When the Devil Calls Your Name is a title that rings with presumptions and expectations of an all-supernatural genre. With an impressive cast, the TvN drama explored heavy themes of philosophy and theology through music with a comedic twist.
The writers, Noh Hye-young and Go Nae-ri, took inspiration from Johanne Wolfgang von Goethe’s Faust and adapted the concept of a demon betting with God that he can lure humans away from righteousness into following their own greed. From this concept, the drama builds over the duration of the series the devil proving the deities’ precious humans are evil and greedy in their truest form.
The drama is adapted to follow Seo Dong-cheon, played by Jung Kyung-ho, who lived a life of hardship and pain in pursuit of his dream of being recognised as a musician. Robbed of his right to 15 minutes of fame he struggled for years and died alone out on the street. He is given a second chance after death to live his dreams through an alter ego, Ha Rib. For 10 years he lives a life of fame, fortune and youth in exchange for his soul at the end of the contract.
Picking up after 10 years, we are immediately plunged straight into the cat mouse chase between the devil, Ryu and Ha Rib. The first meeting is filled with witty retorts that set a light-hearted and entertaining beginning to a relationship that feels familiar to a previous drama together–Life on Mars.
It’s not long before another challenge to Ha Rib’s character appeared in the form of Kim I-Gyeong, played by Lee Seol. A young girl who unfairly spends time in jail after an incident that led her alcoholic abusive father to remain in a vegetative state. Trying to live a clean life after she got out- she is met with bad fortune at every corner. The drama unfolds to reveal that the core reason for her misfortune stems from her past with Ha Rib.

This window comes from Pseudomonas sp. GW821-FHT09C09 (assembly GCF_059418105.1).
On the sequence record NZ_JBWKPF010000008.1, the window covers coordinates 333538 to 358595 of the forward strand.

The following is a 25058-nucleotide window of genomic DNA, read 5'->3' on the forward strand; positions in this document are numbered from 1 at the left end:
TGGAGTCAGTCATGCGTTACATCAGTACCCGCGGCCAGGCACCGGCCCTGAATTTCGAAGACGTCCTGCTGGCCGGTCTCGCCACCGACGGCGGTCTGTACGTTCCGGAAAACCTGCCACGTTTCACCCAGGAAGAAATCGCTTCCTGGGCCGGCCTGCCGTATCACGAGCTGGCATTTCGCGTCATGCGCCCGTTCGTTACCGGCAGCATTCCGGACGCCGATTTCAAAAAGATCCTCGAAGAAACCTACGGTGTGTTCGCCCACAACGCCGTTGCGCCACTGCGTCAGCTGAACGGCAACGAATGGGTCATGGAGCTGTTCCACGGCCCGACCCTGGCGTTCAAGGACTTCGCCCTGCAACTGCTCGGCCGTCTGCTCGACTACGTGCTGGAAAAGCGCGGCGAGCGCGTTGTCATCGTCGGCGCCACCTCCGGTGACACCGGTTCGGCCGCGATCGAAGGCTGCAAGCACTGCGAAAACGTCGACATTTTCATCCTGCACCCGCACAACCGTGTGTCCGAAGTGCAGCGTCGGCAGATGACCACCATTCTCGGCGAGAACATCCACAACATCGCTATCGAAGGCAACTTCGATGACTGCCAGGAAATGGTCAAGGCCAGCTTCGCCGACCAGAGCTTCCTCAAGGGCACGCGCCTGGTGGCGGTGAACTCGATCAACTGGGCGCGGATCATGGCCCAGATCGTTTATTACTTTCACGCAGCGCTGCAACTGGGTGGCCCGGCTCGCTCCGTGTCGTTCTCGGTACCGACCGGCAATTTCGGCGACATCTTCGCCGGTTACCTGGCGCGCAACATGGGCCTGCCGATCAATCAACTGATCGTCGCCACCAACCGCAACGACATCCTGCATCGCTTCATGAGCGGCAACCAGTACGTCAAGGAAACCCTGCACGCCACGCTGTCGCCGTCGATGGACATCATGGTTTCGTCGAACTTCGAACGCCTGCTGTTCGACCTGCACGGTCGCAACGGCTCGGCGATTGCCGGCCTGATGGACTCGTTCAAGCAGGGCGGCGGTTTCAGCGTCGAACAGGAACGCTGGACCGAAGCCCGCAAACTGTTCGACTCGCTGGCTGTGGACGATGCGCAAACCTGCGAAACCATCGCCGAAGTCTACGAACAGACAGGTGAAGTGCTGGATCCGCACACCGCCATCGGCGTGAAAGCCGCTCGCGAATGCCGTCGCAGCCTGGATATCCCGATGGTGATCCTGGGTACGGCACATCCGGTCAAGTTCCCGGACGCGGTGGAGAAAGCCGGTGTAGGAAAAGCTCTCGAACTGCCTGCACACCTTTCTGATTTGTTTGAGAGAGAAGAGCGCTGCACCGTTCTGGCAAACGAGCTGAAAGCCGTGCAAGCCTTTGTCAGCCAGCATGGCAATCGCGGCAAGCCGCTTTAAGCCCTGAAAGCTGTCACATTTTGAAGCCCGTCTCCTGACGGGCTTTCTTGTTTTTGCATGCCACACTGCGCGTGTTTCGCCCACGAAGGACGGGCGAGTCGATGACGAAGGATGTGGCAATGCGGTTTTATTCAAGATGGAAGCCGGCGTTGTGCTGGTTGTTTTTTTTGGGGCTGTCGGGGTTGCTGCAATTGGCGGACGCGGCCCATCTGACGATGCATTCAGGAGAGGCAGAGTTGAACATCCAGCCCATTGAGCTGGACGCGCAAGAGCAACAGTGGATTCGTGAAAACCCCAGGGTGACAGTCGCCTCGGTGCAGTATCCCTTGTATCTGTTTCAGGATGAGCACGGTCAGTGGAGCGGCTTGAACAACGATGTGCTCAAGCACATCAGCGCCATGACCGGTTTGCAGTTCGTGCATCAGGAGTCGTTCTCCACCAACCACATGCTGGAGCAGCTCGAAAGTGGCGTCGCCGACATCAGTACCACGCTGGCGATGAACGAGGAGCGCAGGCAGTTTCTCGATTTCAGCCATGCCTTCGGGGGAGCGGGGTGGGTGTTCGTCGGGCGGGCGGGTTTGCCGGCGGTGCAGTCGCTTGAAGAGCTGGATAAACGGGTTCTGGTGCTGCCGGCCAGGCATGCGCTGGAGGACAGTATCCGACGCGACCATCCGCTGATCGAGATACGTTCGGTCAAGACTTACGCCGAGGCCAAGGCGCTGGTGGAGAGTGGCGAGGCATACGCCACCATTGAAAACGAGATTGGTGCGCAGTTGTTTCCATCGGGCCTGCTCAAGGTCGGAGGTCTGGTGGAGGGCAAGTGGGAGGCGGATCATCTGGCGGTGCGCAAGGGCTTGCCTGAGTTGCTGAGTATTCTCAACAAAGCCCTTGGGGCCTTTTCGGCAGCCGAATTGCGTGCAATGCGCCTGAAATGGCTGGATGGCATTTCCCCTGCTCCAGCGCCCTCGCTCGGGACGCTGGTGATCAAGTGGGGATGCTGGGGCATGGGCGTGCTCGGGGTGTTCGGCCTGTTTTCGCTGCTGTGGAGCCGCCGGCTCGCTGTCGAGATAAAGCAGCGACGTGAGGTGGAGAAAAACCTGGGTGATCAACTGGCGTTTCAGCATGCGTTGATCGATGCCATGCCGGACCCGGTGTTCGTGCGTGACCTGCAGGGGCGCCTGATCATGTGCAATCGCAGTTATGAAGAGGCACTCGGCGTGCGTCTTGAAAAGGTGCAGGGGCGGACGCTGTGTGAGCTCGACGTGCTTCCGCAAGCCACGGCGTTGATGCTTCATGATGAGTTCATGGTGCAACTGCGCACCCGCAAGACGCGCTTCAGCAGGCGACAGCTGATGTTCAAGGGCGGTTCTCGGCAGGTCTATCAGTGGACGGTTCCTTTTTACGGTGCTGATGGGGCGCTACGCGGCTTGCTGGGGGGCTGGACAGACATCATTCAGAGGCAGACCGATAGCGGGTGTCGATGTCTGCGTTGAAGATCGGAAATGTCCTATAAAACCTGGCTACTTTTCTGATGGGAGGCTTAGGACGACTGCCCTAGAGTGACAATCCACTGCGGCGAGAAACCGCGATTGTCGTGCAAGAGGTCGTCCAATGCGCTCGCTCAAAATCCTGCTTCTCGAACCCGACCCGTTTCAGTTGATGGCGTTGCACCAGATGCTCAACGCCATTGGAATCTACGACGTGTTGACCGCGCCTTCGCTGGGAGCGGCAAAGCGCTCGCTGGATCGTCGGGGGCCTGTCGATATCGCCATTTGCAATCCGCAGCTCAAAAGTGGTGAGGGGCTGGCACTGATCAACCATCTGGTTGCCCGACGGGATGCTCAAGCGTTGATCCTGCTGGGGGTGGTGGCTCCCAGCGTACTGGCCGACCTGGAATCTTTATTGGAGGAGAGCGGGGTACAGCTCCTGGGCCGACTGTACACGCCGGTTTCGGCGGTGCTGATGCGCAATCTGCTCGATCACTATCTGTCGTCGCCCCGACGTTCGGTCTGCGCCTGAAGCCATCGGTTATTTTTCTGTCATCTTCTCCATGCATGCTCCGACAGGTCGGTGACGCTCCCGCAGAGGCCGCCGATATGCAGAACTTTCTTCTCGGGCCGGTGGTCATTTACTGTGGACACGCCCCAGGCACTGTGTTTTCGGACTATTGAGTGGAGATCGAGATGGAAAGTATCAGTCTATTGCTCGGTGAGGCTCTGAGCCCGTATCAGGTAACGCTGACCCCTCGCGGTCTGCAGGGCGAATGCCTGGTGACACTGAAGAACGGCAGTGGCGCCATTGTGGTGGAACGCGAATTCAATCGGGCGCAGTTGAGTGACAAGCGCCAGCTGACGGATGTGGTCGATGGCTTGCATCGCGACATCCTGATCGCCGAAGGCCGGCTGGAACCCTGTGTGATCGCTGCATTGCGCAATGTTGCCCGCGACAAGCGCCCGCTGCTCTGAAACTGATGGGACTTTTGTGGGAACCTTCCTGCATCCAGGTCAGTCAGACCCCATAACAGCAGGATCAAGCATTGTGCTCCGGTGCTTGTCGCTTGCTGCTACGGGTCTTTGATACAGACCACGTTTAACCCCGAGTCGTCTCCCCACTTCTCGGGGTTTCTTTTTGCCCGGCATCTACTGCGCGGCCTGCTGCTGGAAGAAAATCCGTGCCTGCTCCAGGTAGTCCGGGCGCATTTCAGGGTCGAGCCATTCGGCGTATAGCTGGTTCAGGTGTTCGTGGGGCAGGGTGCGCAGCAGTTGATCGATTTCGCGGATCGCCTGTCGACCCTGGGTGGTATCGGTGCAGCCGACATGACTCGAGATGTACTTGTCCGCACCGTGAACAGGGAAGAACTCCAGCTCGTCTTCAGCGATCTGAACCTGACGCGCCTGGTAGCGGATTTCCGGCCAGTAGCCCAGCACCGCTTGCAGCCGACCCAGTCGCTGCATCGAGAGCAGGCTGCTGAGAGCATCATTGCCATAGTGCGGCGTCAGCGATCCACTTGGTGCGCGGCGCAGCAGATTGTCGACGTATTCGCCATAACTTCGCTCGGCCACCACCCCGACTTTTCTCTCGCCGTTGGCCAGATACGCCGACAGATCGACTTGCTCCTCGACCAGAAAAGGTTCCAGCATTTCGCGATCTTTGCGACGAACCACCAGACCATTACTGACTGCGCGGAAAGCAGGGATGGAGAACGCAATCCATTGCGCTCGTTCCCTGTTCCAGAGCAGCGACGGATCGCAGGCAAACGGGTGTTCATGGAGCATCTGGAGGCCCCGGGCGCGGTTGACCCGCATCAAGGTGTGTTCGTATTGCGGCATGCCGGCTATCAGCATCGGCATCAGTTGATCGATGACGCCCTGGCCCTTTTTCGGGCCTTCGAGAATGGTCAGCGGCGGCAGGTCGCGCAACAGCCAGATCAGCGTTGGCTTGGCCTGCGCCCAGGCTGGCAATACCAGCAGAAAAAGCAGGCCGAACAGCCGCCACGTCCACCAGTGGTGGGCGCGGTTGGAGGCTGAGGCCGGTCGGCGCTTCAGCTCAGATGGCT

I-Gyeong’s character is stemmed in tragedy and misfortune drawing the audience to empathise with her humble character. It was, however, difficult at times to stay on her side seeing how much they played on the “downtrodden” card. Although it becomes clear later on why the writers choose to keep her personality humble and unassuming, it was often infuriating, as the issues seemed easily resolvable.
What is enjoyable about this drama is the development of plot, narrative and characters. The initial impressions of the drama remain, but themes progressively develop into deeper narratives. It starts with questioning the fine line between good and evil, deity and humanity posing binaries that may seem obvious to begin with but eventually mould into a big mess.
The drama is melodramatic with comedic themes in a supernatural setting. Remarkably, the writers balance these themes naturally to compliment each other and portray reality in a form of progression from one to the other.
The first theme the audience is faced with is human nature. The first couple of episodes set Ha Rib’s character as a compilation of all that human nature can be at its lowest form: desperate, greedy, self-absorbed and in denial. Without conscience and driven by fear of his past, Ha Rib is convinced that his own existence is essential and that all revolves around him and how his own suffering has no competition.
As he strives to elongate his life and contract with the devil, the writers focus the attention on Ha Rib as the representation of human desires, needs and unmet potential. Slathered in desperation, a human can think up and do worse than what a devil would. His relentless pursuit of Gyeong’s first-grade soul is a prime example of how the writers shift the status quo of evil and shine a light of reality onto the human form.